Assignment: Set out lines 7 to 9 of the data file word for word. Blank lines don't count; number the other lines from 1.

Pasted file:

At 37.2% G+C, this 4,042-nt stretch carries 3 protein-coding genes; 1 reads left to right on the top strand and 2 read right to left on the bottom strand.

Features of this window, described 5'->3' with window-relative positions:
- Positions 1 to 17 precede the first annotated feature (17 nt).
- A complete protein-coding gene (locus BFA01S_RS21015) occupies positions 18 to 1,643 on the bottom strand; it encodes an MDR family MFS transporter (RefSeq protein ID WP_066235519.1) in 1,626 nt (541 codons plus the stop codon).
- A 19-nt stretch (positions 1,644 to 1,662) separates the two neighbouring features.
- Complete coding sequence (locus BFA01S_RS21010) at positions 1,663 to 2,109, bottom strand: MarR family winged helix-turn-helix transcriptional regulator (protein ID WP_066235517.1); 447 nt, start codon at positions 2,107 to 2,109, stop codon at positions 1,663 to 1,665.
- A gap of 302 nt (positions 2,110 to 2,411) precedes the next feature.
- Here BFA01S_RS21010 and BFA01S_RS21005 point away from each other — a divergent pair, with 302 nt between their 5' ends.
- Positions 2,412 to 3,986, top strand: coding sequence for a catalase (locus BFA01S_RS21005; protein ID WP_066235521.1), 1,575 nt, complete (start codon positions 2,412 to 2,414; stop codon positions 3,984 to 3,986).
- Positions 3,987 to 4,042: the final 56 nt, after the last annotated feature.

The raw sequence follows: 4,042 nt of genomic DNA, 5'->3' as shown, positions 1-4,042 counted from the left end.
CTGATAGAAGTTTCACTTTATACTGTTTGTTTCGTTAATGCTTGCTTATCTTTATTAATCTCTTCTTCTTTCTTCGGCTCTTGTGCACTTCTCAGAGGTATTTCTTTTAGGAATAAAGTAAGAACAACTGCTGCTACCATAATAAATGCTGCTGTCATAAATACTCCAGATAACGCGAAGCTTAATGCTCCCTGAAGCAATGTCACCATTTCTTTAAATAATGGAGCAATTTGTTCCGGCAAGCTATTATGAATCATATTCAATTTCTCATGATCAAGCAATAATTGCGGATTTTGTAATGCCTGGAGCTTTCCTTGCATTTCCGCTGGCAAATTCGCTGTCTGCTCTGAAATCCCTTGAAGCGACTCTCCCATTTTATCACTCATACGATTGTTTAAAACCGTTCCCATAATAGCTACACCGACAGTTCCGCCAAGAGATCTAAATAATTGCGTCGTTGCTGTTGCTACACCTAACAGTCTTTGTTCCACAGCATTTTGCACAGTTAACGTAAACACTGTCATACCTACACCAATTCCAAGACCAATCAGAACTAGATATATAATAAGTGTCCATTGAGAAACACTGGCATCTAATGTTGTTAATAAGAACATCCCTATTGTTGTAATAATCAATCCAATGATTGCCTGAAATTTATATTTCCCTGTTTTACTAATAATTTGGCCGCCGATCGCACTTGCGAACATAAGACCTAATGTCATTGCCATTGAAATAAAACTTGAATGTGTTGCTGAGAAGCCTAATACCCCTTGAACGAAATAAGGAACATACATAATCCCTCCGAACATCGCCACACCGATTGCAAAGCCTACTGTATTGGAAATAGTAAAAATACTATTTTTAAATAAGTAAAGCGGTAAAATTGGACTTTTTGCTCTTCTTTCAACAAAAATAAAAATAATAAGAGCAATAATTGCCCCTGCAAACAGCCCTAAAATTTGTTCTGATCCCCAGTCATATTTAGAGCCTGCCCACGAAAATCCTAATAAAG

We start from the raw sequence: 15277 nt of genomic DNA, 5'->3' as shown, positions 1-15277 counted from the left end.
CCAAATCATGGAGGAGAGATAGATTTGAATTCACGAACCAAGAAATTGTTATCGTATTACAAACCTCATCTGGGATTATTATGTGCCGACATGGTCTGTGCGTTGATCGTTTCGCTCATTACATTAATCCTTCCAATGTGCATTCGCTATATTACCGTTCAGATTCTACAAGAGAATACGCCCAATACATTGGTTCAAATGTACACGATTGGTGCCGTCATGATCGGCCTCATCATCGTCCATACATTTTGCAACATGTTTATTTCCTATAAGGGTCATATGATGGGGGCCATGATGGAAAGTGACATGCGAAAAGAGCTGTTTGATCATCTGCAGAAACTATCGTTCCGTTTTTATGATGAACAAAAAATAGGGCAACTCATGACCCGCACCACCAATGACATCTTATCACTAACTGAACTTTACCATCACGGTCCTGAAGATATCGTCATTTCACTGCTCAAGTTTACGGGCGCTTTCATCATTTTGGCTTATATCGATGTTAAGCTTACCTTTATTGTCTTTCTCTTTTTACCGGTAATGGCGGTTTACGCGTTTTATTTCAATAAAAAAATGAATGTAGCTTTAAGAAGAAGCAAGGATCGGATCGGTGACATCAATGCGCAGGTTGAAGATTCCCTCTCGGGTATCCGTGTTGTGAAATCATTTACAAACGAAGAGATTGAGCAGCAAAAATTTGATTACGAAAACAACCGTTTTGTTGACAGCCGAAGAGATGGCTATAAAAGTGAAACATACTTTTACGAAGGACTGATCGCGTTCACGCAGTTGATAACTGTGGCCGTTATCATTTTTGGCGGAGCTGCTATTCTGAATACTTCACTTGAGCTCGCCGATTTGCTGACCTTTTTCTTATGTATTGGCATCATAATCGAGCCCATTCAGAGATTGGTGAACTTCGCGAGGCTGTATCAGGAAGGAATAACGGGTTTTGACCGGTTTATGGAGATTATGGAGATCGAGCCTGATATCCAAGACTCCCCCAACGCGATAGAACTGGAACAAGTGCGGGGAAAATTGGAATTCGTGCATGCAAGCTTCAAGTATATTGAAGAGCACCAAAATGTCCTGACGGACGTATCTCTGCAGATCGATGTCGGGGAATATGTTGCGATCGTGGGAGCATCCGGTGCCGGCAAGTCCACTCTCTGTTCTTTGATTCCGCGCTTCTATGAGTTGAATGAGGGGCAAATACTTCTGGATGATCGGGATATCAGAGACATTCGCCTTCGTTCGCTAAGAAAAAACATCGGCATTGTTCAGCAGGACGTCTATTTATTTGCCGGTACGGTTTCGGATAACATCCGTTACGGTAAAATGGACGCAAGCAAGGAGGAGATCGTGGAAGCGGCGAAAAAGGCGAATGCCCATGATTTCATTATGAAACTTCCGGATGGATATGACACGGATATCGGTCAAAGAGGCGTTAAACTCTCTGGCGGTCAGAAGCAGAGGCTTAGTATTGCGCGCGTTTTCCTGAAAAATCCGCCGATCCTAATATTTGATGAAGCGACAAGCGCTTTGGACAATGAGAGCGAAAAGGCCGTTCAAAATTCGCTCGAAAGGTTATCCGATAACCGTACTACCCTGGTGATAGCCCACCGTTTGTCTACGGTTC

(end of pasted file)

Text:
- A gap of 302 nt (positions 2,110 to 2,411) precedes the next feature.
- Here BFA01S_RS21010 and BFA01S_RS21005 point away from each other — a divergent pair, with 302 nt between their 5' ends.
- Positions 2,412 to 3,986, top strand: coding sequence for a catalase (locus BFA01S_RS21005; protein ID WP_066235521.1), 1,575 nt, complete (start codon positions 2,412 to 2,414; stop codon positions 3,984 to 3,986).